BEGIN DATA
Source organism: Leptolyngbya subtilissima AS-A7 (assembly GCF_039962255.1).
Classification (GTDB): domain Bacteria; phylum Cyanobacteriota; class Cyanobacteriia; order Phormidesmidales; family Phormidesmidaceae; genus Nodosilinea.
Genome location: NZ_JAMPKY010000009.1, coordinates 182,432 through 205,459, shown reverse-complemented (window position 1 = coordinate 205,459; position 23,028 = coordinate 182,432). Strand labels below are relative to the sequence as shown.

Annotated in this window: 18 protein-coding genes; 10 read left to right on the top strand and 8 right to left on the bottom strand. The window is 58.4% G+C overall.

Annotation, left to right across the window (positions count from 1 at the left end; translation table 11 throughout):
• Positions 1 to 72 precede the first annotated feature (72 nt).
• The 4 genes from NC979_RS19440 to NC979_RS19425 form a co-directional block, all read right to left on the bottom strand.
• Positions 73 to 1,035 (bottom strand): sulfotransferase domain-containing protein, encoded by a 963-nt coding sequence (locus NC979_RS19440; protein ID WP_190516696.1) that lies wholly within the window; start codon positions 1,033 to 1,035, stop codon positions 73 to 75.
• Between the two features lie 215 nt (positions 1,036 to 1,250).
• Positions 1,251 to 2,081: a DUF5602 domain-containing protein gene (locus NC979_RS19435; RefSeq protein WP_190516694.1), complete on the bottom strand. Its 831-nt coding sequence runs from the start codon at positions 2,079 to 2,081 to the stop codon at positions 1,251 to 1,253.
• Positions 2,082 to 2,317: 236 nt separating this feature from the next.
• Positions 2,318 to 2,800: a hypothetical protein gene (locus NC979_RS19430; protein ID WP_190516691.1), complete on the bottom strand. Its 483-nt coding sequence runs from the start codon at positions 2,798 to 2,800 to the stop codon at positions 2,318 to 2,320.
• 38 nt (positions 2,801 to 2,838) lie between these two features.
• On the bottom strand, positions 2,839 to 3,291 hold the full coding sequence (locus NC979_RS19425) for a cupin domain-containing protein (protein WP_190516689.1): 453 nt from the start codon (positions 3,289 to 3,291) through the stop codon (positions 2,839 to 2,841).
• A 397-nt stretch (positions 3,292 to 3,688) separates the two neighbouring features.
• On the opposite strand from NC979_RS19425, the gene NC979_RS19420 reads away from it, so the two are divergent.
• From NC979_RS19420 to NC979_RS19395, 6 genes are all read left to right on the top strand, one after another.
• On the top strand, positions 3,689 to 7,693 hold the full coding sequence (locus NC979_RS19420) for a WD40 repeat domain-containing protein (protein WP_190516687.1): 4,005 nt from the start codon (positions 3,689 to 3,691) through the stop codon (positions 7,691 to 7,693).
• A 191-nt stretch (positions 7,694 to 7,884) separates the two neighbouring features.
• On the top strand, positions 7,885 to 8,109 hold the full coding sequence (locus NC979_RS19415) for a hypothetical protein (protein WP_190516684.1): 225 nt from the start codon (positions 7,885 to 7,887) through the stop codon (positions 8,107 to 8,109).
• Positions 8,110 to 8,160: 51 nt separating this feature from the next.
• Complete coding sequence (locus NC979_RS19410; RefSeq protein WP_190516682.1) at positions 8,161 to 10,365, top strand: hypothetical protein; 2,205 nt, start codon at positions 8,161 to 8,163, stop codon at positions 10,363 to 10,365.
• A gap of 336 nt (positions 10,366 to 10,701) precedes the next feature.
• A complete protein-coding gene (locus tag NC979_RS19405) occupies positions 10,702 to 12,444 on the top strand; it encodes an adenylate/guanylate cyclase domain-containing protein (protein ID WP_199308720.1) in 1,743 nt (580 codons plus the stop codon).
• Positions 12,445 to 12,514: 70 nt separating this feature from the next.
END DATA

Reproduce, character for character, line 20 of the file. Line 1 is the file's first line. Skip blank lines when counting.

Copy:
• On the top strand, positions 7,885 to 8,109 hold the full coding sequence (locus NC979_RS19415) for a hypothetical protein (protein WP_190516684.1): 225 nt from the start codon (positions 7,885 to 7,887) through the stop codon (positions 8,107 to 8,109).